Wow! We now depend on late-night TV hosts to evangelize for the Catholic Church? John Kelly is quoted saying these comedians “may call out the Church for something they see as ridiculous or silly.” Based on what? And this is good for the Church? The most telling two statements in the article are: “Fallen ... no longer attends Mass regularly,” followed by Deacon Kandra saying that “both take their faith seriously.”
Many of our political, judicial and entertainment people are Catholic. However, it appears that most of these high-profile folks support abortion, same-sex marriage, the health care mandate and will now poke fun at the Church. What’s next, a movement for “Colbert for Pope” from Our Sunday Visitor?
Re: “Survey says: Split persists over new translation” (News Analysis, May 4).
The CARA survey regarding the Third Edition of the Roman Missal misses the point. The problem is not so much the substantially flawed new missal as it is the critically flawed Liturgiam Authenticam. The instruction’s peculiar demands doom translators to make translations that lack beauty, noble simplicity, clarity and do not even follow proper English grammar.
George Cardinal Pell in his symposium speech (February 2014) rightly calls Liturgiam Authenticam “a game changer” and says that “it is clear that the English has to be good English.”
Do prayers we can’t understand constitute “good English?” Maybe we will get a good translation when the game is changed. With all the other challenges facing the Church today, it’s very sad that we can’t pray with vox clara — a clear voice.
— Father Steven Daigle, Aurora, Minnesota
The new Mass translation is beautiful, understandable and the closest to the original Latin Mass. More people are alert when it is said, and it is truly a sacrifice not just a celebration or meal or other terms used for the Novus Ordo. I am very grateful to Pope Benedict XVI and the fury he worked under to obtain the translation before his resignation.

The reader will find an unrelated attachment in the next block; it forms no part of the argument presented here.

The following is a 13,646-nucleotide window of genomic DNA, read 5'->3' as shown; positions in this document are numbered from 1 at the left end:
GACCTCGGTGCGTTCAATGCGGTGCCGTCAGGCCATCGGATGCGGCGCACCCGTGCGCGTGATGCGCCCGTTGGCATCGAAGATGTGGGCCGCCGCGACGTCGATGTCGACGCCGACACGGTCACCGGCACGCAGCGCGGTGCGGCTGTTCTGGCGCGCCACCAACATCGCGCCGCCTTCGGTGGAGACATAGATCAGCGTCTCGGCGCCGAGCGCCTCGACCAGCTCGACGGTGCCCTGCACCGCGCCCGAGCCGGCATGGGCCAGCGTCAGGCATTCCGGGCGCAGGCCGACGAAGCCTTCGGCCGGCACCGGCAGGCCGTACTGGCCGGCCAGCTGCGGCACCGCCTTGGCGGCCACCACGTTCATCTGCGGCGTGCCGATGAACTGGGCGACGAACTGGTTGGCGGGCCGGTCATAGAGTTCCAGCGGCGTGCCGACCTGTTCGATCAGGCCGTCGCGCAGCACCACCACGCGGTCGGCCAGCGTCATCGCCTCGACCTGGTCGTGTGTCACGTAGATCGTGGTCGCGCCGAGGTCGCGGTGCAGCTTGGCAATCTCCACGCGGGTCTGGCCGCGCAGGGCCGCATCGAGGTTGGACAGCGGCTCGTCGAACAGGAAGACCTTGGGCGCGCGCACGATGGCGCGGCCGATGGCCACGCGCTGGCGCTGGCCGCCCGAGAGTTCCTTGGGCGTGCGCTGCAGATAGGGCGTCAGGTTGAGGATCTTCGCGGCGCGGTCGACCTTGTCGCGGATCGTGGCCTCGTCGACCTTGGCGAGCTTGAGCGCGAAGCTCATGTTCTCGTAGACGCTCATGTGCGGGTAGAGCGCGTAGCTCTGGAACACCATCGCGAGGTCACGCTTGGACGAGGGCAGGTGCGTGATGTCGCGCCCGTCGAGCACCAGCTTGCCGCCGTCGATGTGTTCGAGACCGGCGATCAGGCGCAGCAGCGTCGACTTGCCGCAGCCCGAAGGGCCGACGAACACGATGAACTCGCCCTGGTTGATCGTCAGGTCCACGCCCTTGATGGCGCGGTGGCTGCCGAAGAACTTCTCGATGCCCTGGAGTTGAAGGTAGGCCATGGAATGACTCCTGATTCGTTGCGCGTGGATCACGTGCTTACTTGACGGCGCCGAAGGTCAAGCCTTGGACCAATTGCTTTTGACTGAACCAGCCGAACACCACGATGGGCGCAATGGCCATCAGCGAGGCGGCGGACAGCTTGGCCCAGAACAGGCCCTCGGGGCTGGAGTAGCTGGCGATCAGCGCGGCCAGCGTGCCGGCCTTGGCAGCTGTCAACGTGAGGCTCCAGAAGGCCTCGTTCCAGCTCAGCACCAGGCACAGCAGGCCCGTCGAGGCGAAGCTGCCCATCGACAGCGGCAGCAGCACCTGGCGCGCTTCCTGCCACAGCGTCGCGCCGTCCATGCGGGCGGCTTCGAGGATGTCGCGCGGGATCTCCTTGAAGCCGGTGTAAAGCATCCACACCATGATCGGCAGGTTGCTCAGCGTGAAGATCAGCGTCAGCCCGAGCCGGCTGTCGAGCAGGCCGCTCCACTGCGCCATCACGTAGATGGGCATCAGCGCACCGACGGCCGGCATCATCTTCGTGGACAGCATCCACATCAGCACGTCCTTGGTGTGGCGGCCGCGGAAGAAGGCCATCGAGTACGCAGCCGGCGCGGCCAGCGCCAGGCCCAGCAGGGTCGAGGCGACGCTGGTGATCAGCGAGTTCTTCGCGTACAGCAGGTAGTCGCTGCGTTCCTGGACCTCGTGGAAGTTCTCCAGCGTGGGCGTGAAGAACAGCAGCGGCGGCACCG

— Bill Henzey Jr., St. Louis
Our Lady of Mt. Carmel?
Re: “Our Lady, our guide” (In Focus, May 4).
Thank you so very much for your beautiful In Focus section on Marian devotion.
As a longtime Third Order of Carmel member, I would have liked to have seen a reference to our brown scapular, but perhaps later a follow-up article will include it.
— Jariath Whaten, Westwood, Massachusetts
Give Pius XII his due
Re: “The lasting legacies of the Church’s newest saints” (Special Section, April 27).
I take exception to the writer referring to the “harsh and dour demeanor that often marked his predecessor, Pius XII.”
That does not do Pope Pius XII justice. Many would say he had a saintly demeanor. If he appeared solemn at times, he may have had a good reason.
He faced some terrible opponents during his reign and never yielded one inch to them. He was tireless in fighting communism. He was on to Hitler before he ever became pope.
During World War II he turned the convents and monasteries of Rome into hiding places for Jews. I and many others believe it is high time Pius XII was canonized.
— Beverly Steiner, Augusta, Kansas
Re: “Brother attributes healing to St. John Paul II” (Special Section, April 27).
Brother Robert, as a former student of yours who graduated 31 years ago from St. Joe’s, I’m glad to hear of your miraculous recovery. I have good memories of you and your religion classes at St. Joe’s, as well as all the religious instruction I’ve received over my years. It’s given me a solid foundation, onto which I’ve built my life.
Thank you for your unfaltering commitment to teaching, and may God grant you extra time on this earth to continue your calling.
— Rob Moran, via online comments
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